Iraq-Saudi oil pipeline unusable

The 1.7 million barrel per day crude pipeline which runs from Iraq across Saudi Arabia to the Red Sea is in no condition to be utilised for Iraqi exports.

    Saudi Arabia expropriated the pipeline in 2001

    When asked about reports that Iraq was in discussions with Riyadh to re-open the line, a Saudi Aramco official said that the Iraqis "don't know what they are talking about. The pipeline is not in a stage to be utilised."


    "The pipeline is not in a usable form because of its long-term and sudden closure," he said on Monday on the sidelines of the two-day Middle East Conference on Oil and Gas Pipelines in the Omani capital Muscat on Monday.


    Pipeline shut


    The IPSA-1 pipeline, which was completed in 1989, was shut the following year after the start of the Gulf War and has remained closed since then.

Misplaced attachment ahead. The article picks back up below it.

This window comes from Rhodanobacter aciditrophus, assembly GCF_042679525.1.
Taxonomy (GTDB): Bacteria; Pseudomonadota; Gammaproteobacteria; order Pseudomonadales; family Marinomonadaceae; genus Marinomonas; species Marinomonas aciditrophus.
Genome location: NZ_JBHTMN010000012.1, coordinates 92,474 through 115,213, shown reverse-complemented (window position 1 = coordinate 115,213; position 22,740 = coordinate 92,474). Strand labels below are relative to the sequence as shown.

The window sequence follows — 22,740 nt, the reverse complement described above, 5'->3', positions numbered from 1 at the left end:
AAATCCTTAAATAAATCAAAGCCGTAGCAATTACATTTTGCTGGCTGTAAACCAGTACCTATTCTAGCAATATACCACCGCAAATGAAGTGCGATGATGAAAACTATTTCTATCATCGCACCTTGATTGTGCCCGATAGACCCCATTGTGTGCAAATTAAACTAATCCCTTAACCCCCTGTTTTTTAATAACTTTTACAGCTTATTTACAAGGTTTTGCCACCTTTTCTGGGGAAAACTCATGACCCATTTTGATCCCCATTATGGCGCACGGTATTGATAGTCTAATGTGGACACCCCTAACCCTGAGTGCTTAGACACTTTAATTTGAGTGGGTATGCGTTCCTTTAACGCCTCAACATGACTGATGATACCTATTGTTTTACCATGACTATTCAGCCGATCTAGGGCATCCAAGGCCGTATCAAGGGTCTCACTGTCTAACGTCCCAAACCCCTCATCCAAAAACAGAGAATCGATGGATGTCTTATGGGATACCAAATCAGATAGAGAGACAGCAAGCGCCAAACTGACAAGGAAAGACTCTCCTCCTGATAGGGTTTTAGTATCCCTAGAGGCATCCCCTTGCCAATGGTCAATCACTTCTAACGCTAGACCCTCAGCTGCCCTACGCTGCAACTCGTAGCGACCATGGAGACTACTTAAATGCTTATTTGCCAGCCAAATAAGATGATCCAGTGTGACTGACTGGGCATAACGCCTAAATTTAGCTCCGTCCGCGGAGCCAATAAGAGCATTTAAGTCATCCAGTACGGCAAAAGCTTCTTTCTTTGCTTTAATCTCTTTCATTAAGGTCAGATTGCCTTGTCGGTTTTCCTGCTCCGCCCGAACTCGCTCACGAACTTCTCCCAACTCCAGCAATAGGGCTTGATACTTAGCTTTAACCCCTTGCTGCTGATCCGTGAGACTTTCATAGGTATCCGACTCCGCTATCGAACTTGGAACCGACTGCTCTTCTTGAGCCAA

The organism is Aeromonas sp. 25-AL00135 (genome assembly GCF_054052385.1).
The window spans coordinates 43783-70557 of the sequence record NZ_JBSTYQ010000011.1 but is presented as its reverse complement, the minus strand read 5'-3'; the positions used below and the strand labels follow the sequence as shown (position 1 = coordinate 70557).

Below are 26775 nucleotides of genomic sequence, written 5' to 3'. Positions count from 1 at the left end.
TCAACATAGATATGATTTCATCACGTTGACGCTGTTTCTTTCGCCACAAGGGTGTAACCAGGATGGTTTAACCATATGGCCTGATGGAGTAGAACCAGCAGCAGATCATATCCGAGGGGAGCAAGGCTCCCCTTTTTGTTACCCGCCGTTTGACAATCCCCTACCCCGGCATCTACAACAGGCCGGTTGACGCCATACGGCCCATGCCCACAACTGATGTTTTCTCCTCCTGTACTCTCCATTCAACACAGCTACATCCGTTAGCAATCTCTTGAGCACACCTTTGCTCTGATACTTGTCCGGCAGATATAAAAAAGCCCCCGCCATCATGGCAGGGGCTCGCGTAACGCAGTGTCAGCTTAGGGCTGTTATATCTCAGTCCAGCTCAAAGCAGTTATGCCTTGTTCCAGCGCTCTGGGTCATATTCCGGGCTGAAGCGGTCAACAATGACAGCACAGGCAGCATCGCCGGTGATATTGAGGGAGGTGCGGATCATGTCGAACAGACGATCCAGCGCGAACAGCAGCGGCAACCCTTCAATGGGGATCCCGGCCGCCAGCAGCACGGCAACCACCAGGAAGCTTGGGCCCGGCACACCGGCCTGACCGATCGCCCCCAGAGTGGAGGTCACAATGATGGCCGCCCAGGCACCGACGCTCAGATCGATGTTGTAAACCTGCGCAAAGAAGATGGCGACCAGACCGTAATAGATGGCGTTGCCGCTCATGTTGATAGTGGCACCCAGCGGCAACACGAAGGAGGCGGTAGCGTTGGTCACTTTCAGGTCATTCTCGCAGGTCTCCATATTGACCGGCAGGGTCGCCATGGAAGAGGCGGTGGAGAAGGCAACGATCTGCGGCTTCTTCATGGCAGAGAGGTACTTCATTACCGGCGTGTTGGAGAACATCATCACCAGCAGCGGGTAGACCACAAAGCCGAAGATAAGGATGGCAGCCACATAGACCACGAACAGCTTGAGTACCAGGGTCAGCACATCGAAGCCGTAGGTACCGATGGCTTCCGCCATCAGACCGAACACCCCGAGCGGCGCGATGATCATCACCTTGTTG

"There is no continuity in the line," the official said, without giving further details.


    Other delegates at the conference suggested that the pipeline would naturally deteriorate after being closed for such a long time. "There would be a lot of internal corrosion in the pipeline," Sanjiv Dheer, Vice President of Essar Constructions Limited said.


    "It is not an Iraqi pipeline anymore"

    Un-named Saudi Aramco official

    "There would be some leakage of air and air always creates corrosion,"  he said.


    Iraq has been seeking alternative export routes for its crude, following a series of attacks on its northern pipeline to Turkey which have deprived the war-torn country of vital oil revenues.


    Without other outlets, Iraq will be unable to boost exports much beyond the capacity of the terminal at the southern port of Mina al-Bakr. Yet, even if the IPSA-1 pipeline were operational, the Saudi delegate suggested that the kingdom would not entertain the idea of exporting Iraqi crude through it.


    "It is not an Iraqi pipeline anymore," he said. Saudi Arabia expropriated the pipeline in June 2001, claiming that continued threats and aggression from Iraq had destroyed the rationale for maintaining the pipeline on its behalf.


    A year earlier, Iraq had sent a letter to the United Nations demanding that Saudi Arabia should be held liable for any damage done to the $2.2 billion pipeline. 



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